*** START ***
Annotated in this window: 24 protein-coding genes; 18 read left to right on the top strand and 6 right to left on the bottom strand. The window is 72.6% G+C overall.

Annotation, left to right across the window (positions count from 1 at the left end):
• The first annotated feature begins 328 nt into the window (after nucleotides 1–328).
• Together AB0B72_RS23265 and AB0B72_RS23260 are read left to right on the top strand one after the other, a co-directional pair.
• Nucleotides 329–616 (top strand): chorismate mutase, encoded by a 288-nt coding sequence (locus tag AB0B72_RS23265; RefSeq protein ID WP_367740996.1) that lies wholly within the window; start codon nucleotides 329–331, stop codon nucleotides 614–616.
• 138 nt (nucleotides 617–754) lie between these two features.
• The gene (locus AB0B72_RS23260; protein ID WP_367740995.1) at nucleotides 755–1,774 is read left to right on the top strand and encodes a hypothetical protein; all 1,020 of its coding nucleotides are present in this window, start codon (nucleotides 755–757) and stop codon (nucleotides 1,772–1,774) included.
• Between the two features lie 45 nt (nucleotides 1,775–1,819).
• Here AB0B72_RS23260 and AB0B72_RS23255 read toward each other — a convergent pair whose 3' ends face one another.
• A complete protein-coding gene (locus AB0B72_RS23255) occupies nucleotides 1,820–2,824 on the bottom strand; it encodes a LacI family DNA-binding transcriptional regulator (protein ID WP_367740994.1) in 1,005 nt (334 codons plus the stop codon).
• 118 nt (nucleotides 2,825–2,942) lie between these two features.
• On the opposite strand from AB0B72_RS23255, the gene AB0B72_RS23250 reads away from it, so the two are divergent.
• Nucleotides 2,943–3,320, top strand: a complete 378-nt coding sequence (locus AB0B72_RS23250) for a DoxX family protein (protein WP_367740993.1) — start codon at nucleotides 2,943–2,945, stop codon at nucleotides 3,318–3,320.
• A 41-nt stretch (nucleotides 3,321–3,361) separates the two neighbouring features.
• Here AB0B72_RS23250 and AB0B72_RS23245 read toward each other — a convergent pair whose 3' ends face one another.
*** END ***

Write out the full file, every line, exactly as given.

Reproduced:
Annotated in this window: 24 protein-coding genes; 18 read left to right on the top strand and 6 right to left on the bottom strand. The window is 72.6% G+C overall.

Annotation, left to right across the window (positions count from 1 at the left end):
• The first annotated feature begins 328 nt into the window (after nucleotides 1–328).
• Together AB0B72_RS23265 and AB0B72_RS23260 are read left to right on the top strand one after the other, a co-directional pair.
• Nucleotides 329–616 (top strand): chorismate mutase, encoded by a 288-nt coding sequence (locus tag AB0B72_RS23265; RefSeq protein ID WP_367740996.1) that lies wholly within the window; start codon nucleotides 329–331, stop codon nucleotides 614–616.
• 138 nt (nucleotides 617–754) lie between these two features.
• The gene (locus AB0B72_RS23260; protein ID WP_367740995.1) at nucleotides 755–1,774 is read left to right on the top strand and encodes a hypothetical protein; all 1,020 of its coding nucleotides are present in this window, start codon (nucleotides 755–757) and stop codon (nucleotides 1,772–1,774) included.
• Between the two features lie 45 nt (nucleotides 1,775–1,819).
• Here AB0B72_RS23260 and AB0B72_RS23255 read toward each other — a convergent pair whose 3' ends face one another.
• A complete protein-coding gene (locus AB0B72_RS23255) occupies nucleotides 1,820–2,824 on the bottom strand; it encodes a LacI family DNA-binding transcriptional regulator (protein ID WP_367740994.1) in 1,005 nt (334 codons plus the stop codon).
• 118 nt (nucleotides 2,825–2,942) lie between these two features.
• On the opposite strand from AB0B72_RS23255, the gene AB0B72_RS23250 reads away from it, so the two are divergent.
• Nucleotides 2,943–3,320, top strand: a complete 378-nt coding sequence (locus AB0B72_RS23250) for a DoxX family protein (protein WP_367740993.1) — start codon at nucleotides 2,943–2,945, stop codon at nucleotides 3,318–3,320.
• A 41-nt stretch (nucleotides 3,321–3,361) separates the two neighbouring features.
• Here AB0B72_RS23250 and AB0B72_RS23245 read toward each other — a convergent pair whose 3' ends face one another.